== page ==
Working with Causey and Heaps was intriguing for Feldman as he covered the two when they were still playing. The longtime voice of the Revolution noted the differing perspectives even though both played the game.

“Jay brings a tremendous commitment and intensity to everything he does whereas Jeff has a more sort of laid back approach,” Feldman said.

He added that he didn’t get to spend as much time with them on the road as Causey and Heaps both had jobs outside of soccer along with joining Feldman in the booth.

Feldman’s relationship with Paul Mariner was something special. The two were broadcast parners for over six years. Mariner’s death in July of 2021 rocked Feldman as well as the entire Revolution family.

Feldman called Mariner’s memory “one of the great blessings to the sport and the club and to me individually.” He added that he misses Mariner every day.

“We became friends while he was still the top assistant to Steve Nicol, which is an unusual thing I think,” Feldman said. “It started when he first walked in to go to HR and then we became friends in that first preseason when the Revs went to the Azores. Steve and Paul invited me to watch a game at the pub and we just never really stopped hanging out after that.”

Feldman added that while Mariner and himself come from two very different backgrounds, he likes to think that they both have an optimistic and curious approach to life.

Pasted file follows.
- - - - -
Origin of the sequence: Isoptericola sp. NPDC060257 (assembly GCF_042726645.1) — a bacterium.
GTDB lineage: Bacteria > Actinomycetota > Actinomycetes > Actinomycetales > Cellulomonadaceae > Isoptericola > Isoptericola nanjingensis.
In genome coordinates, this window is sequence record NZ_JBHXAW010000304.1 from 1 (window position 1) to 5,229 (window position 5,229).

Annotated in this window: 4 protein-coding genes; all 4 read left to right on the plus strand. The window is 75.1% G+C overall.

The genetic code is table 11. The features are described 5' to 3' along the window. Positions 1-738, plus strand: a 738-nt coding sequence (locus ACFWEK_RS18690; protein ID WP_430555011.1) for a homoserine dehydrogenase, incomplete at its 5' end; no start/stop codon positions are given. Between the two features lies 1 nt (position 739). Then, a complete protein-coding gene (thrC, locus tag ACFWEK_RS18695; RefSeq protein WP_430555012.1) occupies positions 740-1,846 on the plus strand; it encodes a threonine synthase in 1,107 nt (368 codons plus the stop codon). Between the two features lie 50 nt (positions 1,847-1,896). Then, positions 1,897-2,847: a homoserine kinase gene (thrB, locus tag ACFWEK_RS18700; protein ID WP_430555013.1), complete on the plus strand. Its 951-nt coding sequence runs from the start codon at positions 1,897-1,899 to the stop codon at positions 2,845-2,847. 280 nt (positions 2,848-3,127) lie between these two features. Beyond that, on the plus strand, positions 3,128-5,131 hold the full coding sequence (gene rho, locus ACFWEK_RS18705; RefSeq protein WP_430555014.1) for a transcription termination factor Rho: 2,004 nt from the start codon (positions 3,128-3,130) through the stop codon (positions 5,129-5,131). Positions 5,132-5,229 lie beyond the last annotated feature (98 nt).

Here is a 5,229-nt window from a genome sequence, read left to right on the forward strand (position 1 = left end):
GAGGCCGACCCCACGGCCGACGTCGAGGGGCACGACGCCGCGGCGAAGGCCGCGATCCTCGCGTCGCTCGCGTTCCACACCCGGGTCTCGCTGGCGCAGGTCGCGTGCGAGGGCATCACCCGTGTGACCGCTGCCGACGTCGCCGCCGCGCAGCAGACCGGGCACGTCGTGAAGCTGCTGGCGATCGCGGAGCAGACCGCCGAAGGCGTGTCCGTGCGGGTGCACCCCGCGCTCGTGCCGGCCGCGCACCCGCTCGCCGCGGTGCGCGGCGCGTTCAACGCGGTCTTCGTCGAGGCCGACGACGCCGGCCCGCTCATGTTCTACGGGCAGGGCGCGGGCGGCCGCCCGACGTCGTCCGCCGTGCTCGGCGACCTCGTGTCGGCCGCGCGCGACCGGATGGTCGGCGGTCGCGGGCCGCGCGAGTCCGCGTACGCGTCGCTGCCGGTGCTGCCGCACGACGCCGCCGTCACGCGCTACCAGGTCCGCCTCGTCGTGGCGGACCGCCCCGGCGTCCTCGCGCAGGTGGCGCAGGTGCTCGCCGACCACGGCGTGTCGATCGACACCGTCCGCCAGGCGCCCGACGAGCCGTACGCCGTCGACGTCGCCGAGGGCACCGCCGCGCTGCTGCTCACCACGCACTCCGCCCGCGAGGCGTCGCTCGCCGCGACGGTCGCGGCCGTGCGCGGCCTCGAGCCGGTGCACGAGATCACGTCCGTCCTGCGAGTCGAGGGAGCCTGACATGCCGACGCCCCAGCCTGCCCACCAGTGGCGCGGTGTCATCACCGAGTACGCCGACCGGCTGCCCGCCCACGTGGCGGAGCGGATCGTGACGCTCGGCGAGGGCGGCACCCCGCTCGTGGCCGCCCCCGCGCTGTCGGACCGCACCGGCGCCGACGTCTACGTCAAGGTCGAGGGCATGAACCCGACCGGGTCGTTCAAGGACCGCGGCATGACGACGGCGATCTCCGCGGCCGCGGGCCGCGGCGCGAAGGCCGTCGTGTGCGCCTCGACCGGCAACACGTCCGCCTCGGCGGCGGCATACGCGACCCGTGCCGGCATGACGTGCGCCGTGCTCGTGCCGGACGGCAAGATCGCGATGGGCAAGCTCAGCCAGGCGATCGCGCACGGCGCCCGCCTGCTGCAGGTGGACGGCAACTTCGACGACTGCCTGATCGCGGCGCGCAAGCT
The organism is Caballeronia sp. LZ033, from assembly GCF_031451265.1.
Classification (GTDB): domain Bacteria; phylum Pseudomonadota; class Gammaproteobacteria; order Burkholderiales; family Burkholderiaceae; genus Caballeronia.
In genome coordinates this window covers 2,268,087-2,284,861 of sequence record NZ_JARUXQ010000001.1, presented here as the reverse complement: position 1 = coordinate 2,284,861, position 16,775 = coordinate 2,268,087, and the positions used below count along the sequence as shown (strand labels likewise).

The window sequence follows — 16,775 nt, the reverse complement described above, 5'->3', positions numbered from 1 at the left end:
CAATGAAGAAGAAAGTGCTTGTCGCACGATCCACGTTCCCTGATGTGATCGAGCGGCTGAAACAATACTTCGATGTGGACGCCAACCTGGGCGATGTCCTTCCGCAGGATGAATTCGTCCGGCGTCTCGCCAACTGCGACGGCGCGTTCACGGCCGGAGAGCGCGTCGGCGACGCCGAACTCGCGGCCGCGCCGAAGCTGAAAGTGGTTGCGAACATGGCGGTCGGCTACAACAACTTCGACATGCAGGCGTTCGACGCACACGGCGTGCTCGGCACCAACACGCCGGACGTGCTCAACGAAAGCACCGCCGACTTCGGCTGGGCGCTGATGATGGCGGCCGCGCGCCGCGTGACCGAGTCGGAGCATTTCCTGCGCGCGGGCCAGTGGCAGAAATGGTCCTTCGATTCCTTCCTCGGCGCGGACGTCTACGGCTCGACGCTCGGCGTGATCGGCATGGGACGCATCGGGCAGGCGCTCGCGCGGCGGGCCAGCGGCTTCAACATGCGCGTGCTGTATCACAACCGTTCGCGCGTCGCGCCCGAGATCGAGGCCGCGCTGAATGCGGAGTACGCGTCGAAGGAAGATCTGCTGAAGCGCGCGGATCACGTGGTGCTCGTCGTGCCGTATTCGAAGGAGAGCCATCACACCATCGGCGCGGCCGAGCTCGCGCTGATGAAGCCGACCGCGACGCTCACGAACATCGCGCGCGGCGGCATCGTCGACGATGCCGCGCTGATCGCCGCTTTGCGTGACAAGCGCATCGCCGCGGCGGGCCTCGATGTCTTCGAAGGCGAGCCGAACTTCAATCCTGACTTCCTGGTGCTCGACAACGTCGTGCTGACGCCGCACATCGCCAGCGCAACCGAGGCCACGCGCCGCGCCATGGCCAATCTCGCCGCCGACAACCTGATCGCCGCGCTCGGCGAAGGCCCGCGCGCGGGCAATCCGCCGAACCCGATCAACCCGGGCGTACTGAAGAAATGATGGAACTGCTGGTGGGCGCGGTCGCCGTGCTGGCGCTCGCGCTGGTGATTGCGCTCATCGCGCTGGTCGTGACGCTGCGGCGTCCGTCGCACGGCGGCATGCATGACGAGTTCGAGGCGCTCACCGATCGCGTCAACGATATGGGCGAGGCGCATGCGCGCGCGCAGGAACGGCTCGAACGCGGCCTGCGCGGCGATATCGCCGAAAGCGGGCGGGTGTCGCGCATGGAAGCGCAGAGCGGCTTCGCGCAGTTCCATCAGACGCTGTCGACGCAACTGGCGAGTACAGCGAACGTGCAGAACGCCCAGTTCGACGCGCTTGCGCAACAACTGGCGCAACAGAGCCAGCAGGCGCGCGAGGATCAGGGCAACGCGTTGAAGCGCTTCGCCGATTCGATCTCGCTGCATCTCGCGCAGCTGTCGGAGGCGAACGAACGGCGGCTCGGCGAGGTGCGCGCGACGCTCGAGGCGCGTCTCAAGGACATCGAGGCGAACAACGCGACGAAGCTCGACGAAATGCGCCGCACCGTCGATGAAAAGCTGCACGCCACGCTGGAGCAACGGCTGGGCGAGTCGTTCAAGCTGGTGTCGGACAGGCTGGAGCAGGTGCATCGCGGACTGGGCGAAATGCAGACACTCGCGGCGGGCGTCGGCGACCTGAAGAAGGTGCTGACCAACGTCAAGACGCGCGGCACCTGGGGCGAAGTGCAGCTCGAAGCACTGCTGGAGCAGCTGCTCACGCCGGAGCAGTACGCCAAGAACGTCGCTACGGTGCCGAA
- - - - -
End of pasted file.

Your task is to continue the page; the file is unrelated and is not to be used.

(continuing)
Then there is Feldman’s most recent partner, Charlie Davies. Feldman said that Davies and Mariner have a similar mindset when providing commentary as the two former professional players both had the mindset of a striker.

“Not just for scoring goals and leaning into life but when they’ve got an opinion, when they want the ball they want the ball and they see every referee’s call, almost every referee’s call, through the lens of a striker and you can’t move them off the spot,” Feldman said.

Feldman went on to note that with both Mariner and Davies playing international football they can see things that he might not but they were quite stubborn. Feldman added that he expects great things to continue to happen for Davies when it comes to broadcasting.